Psychologists don't know why people grow up to have the personalities they do. Some argue nurture, which is saying that a child's personality will form based on how they were …raised and their experiences in life. Nature is the theory that each person will grow up to have their same personality no matter what situations they're put in. It's like when someone asks you what you think they'd be like if they grew up in another time/place. If you thought that they would think the same way, have the same opinions, etc. (and just dress and maybe talk a little differently), then you would believe the nature theory. If you thought that it wouldn't even really be them and that they would be a different person entirely, then you would argue nurture. By the way, most psychologists have their beliefs somewhere in between these two. I hope this has helped you. :D
Nature vs nurture can definitely affect the moral development of children. Stereotypically, the nurtured child will have a greater sense of moral development than the chil…d raised by nature, because the child raised by nature will be exposed to the harsher realities. However, this can backfire with a nurtured child missing out on moral development from lack of experience, and the nature child developing a much keener sense of morals. When it comes to nature vs nurture, things are always subjective.
Nurture is the effect the people in your life had on you growing up. An example would be the values your parents taught you. Nature is the genetics you received, like eye colo…r.
Erikson, like Freud, was largely concerned with how personality and behaviour is influenced after birth- not before birth- and especially during childhood. In the mature vs nu…rture debate Erikson was firmly focused on nurture and experience. This can easily be seen in his stages as they are all linked to relationships.
This theory is concerned with whether behavior is detemined mainly by genetic inheritance "nature" or by environment and experience"nurture"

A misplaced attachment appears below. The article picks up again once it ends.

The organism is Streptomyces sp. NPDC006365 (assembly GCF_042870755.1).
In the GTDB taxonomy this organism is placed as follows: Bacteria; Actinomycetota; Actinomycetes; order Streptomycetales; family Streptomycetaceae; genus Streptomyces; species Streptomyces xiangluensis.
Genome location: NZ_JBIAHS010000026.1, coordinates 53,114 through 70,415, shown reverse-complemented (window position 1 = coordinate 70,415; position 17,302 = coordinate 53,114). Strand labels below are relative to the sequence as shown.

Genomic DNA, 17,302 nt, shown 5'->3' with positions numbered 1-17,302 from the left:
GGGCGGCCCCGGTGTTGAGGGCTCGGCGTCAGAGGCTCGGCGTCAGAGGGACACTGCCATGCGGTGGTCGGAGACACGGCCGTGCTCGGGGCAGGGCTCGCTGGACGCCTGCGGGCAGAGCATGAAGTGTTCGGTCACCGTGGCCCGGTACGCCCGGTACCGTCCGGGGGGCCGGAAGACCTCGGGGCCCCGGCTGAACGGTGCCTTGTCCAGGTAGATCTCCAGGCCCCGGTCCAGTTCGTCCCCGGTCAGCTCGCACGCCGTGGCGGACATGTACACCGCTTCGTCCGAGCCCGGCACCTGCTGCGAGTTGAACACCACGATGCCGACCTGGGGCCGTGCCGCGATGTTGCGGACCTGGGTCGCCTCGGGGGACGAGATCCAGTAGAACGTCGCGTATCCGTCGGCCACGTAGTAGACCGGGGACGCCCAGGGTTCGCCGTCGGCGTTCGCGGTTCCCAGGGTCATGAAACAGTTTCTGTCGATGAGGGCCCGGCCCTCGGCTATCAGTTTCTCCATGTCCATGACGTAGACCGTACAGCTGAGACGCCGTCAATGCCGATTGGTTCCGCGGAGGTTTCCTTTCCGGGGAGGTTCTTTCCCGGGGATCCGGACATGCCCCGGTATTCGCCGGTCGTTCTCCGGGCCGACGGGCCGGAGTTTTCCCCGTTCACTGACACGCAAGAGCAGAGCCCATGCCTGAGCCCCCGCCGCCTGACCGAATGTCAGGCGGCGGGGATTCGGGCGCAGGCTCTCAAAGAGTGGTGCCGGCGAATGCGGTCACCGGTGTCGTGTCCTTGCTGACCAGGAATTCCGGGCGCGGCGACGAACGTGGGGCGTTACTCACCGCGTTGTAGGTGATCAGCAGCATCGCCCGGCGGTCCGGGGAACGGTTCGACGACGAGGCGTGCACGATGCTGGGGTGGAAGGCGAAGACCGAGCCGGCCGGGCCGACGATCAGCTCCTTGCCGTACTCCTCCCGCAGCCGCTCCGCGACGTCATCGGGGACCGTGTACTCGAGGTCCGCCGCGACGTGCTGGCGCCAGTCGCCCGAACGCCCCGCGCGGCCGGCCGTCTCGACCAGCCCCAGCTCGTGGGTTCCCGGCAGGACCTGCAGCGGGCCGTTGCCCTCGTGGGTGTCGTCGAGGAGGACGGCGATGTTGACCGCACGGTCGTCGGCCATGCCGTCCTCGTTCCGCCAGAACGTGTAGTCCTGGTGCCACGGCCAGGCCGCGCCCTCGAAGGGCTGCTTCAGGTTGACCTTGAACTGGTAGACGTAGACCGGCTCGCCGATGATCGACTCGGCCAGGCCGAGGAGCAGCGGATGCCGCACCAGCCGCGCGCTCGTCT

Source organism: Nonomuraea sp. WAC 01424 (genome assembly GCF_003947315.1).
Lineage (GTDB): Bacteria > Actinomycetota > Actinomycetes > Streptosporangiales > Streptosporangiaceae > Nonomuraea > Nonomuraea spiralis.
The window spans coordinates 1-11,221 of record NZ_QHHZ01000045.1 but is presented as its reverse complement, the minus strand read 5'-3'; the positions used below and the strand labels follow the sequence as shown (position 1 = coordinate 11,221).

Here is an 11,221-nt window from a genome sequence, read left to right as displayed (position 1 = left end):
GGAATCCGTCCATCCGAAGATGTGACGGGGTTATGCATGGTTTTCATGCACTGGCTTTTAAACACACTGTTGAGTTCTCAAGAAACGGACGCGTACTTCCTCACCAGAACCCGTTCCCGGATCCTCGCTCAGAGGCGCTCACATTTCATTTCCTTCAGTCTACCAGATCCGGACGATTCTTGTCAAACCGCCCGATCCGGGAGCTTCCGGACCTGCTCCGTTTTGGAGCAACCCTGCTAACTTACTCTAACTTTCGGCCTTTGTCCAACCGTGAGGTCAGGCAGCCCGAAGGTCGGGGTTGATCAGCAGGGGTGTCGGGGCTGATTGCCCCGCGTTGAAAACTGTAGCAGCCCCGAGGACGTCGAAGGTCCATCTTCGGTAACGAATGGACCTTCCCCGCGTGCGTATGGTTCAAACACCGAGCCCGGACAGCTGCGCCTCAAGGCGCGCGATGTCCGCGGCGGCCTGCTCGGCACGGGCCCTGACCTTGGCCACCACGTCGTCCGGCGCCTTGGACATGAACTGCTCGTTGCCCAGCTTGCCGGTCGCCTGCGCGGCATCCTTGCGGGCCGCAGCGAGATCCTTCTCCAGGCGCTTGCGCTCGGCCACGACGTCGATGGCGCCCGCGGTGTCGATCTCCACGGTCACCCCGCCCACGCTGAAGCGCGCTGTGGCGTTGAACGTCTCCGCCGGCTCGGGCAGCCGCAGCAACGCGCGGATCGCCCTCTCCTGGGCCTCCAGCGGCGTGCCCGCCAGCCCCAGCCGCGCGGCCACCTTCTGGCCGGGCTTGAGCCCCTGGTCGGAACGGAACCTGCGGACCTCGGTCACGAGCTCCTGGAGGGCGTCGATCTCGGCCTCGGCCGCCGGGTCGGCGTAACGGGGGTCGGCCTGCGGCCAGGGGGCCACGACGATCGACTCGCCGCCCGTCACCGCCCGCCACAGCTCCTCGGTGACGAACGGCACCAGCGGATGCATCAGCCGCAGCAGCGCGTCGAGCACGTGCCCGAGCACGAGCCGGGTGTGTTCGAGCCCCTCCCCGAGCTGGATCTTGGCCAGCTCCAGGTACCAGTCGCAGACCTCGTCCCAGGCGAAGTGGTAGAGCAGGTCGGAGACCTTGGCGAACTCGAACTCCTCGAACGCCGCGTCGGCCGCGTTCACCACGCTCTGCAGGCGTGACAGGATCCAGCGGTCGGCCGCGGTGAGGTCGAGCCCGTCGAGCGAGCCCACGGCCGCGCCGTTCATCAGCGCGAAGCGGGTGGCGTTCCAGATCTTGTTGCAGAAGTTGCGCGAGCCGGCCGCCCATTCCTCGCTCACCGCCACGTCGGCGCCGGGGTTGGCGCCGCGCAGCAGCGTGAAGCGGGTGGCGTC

Some believe that people are simply the way they are because of their genes, or biology. Others feel that ones environment makes them who they are.
It is the question whether personality is determined by nature, as in your genes, or nurture, the environment that you grew up in.
"nature" refers to heredity and "nurture" refers to contact with others.
You got your green eyes from your mother, and your freckles from your father. But where did you get your thrill-seeking personality and talent for singing? Did you learn these… from your parents or was it predetermined by your genes? While it's clear that physical characteristics are hereditary, the genetic waters get a bit more murky when it comes to an individual's behavior, intelligence, and personality. Ultimately, the old argument of nature vs. nurture has never really been won. We do not yet know how much of what we are is determined by our DNA and how much by our life experience. But we do know that both play a part.
the nature V's nurture debate is concerned with to what extent our development is the product of heredity (nature) and the product of environment (nurture)
The commonly accepted answer by psychologists of this time period is a combination of both. Our circumstances play somewhat of a role, but there are also biological influences…
Nature constitutes inherited traits, genetic predispositions carried in the DNA: height, eye color, hair color, predisposition to certain diseases or deformities. Beyond t…hat, the argument rages whether alcoholism and other forms of addiction or dependency have a genetic predisposition. Apparently sexual orientation is genetically determined, or at least the tendency is genetically influenced. Behaviorists are the Nurturerers. They believe that environment and experience determine behavior. In fact, it is likely that Nature determines predispositions and Nurture determines the exact form that the predisposition takes.
Nature versus Nurture is a comparison discussing which has a stinger impact on a Child's life. Nature: the nature of the child, it's just how they are born and not anything wi…th what you do as a parent or community. Nurture: how the child is raised; parents siblings support school emvironment influences